7 ways to save a classic car from the scrapper

7 ways to save a classic car from the scrapper

This is a plea to the casual classic car enthusiast. More than 1.5 million Austin Metros were built between 1980 and 1991. Now fewer than 500 survive on our roads.

It’s not just the humble Austin Metro that’s on the verge of extinction. Ford Cortinas, Morris Marinas and Vauxhall Chevettes are all in decline – and you could prevent any of these disappearing entirely.

As part of its new Save our Classics campaign, ClassicLine insurance has released a list of eight ways you could prevent an endangered car driving its last mile.

1: Buy one

1: Buy one

Yes, it might seem obvious. Not all of us are in a position to give an Austin Metro a good home. But if you can, you might find it a worthwhile exercise. For example, you can pick up a Morris Ital in excellent condition for around £5,000. That’s so much cheaper than more exotic classics – and it could be a sound investment. For just £1,000 you could pick up a Metro or Triumph Acclaim in reasonable condition. Imagine how good you’d feel, seeing it tucked up in your garage.

2: Join a club

2: Join a club

Whether you’ve bought an unloved classic or are just enthusiastic about their plight, there’s a club out there for everyone – from the Allegro Club International to the Sunbeam Talbot Alpine Register. It could get you a discount on insurance, too. Plus, you’ll get to attend some great events.

3: Store your car correctly

3: Store your car correctly

An Austin Maestro that has survived this long doesn’t deserve to be left out in all elements. Classic cars can be fragile and hard work to maintain. They’ll be easier to live with if looked after properly – ideally stored in a dry barn, or a wood- or brick-built garage. If you haven’t got a barn or garage to hand, consider an inflatable plastic tent, using fans to keep air moving inside.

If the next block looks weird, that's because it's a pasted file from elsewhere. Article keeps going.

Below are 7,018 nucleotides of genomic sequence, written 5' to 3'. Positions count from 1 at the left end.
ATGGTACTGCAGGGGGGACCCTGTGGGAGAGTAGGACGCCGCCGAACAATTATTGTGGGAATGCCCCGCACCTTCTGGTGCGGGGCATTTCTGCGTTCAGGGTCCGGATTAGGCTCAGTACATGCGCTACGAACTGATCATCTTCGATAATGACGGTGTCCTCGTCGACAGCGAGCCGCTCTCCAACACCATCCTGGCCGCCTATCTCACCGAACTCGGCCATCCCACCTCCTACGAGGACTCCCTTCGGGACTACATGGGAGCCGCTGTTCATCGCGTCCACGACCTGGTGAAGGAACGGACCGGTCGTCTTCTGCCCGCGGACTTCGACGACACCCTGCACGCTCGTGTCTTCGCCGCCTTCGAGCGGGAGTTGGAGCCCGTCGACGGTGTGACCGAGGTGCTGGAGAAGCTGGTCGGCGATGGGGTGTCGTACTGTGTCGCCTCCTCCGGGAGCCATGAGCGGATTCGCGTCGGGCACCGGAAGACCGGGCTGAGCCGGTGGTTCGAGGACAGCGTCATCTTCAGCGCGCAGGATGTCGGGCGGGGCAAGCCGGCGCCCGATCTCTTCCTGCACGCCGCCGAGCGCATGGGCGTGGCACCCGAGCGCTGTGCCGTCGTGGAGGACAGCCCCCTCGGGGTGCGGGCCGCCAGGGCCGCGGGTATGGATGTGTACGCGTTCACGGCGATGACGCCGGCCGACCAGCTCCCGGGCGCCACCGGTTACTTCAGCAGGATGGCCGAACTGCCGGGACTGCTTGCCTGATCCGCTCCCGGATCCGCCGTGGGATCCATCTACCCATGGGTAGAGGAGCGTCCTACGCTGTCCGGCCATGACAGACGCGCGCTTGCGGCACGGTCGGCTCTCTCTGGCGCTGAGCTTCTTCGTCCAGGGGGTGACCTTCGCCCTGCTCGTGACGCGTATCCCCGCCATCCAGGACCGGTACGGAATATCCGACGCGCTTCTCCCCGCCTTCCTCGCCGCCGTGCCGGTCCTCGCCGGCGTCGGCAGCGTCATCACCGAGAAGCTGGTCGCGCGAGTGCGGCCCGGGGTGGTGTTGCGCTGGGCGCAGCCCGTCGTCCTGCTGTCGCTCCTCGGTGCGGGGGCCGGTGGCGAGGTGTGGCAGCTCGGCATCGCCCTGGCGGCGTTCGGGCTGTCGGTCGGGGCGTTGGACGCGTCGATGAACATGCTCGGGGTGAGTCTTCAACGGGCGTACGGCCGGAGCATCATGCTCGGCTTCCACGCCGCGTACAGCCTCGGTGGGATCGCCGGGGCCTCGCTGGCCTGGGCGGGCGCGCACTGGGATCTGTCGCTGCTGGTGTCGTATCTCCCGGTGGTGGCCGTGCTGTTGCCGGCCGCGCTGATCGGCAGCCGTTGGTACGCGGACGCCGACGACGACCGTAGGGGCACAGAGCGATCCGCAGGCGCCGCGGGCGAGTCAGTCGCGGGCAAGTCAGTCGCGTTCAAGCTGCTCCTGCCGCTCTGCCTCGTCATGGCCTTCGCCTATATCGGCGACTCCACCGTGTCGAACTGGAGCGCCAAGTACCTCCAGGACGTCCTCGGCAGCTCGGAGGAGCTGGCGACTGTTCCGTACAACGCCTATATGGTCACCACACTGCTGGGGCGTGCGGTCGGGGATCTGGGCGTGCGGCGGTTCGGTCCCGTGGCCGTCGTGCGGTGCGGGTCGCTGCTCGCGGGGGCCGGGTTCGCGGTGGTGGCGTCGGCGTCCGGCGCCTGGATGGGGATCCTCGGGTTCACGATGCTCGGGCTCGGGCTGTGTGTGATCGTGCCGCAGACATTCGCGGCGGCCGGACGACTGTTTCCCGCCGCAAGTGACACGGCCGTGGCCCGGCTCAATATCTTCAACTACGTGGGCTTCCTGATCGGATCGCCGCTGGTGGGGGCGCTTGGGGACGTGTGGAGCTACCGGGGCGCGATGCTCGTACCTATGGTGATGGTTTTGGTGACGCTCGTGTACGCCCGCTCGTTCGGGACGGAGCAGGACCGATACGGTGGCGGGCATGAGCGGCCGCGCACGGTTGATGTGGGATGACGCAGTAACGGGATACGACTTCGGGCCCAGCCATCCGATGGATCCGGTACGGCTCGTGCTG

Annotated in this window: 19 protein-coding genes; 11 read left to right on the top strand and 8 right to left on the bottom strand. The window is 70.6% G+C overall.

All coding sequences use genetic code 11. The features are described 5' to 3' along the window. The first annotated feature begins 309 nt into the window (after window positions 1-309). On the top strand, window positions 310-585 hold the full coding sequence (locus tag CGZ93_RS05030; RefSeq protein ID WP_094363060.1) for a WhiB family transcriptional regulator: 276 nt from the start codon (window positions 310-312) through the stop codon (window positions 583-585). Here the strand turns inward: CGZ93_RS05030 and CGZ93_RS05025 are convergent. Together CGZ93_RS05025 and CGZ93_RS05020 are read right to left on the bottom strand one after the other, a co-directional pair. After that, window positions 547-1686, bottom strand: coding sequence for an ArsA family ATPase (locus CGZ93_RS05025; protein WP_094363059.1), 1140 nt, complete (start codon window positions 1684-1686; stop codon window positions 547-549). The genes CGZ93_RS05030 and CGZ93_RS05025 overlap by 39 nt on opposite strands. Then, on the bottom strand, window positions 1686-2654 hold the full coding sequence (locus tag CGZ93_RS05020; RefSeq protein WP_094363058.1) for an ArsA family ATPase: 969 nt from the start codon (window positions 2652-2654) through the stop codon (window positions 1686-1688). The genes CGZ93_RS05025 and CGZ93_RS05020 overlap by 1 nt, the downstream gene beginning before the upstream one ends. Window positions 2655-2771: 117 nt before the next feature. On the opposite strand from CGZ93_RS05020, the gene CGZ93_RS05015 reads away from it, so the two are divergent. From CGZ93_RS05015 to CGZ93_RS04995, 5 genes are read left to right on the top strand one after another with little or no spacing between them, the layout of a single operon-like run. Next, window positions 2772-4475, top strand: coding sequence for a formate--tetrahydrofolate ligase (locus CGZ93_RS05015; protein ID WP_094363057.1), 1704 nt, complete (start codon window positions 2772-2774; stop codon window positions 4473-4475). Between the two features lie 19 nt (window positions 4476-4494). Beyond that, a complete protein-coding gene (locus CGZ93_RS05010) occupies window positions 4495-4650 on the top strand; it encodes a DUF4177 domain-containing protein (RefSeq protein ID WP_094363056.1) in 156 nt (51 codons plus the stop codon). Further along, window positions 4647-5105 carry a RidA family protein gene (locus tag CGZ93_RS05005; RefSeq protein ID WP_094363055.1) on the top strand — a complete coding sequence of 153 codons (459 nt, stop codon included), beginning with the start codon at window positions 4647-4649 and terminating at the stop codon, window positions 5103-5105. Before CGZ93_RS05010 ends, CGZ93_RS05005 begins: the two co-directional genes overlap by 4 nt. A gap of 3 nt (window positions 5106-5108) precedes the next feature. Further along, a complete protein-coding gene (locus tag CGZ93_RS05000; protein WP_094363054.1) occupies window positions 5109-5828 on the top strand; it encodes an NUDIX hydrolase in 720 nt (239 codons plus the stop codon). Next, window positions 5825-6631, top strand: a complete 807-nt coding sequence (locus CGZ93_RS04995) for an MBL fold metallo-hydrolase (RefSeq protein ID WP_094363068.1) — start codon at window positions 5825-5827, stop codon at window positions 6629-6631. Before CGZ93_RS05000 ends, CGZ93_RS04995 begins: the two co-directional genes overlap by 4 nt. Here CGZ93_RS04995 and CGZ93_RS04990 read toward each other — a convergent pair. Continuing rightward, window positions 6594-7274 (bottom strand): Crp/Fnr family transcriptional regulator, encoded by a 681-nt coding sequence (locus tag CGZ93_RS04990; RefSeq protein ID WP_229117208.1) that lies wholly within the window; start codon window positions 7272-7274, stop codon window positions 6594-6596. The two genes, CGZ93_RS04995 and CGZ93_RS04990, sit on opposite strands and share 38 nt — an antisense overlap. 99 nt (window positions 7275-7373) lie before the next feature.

4: Use a specialist garage

4: Use a specialist garage

If you look, there are a surprising amount of specialist garages and part suppliers out there for all manner of cars. Support these – they’ll be able to provide expert advice on, say, the correct thermostat to fit to your Austin Maxi. And they’ll probably charge you considerably less than franchised companies.

5: Petition the Government

5: Petition the Government

As of 2014, classic cars over 40 years old face a rolling exemption from paying UK road tax. ClassicLine says owners should petition the Government to reduce this to 30 years – and make more classics exempt from the MOT. Currently, all vehicles made before 1960 don’t have to face the annual roadworthiness test.

6: Petition the Government some more

6: Petition the Government some more

While it’s great to have a local mechanic who’s old enough to have been around when your car was new, ClassicLine warns that 43% of the 22,000 people working in the classic car industry are more than 45 years old. A large number of the workforce could be retiring in the near future – so enthusiasts need to petition the Government to promote the IMI Diploma in Classic Vehicle Restoration. Doing so could get more younger people interested in old cars, and give them the skills to keep them on the road.

7: Use it

7: Use it

Cars like to be driven – and a vehicle that’s left in the garage for years will seize up, rubbers will harden and bodywork will corrode. Not only is regular use better for them, it’ll also help spread enthusiasm and promote the cause.

Web editor at MotoringResearch.com. Drives a 1983 Austin Metro. Tweet me @MR_AndrewBrady.

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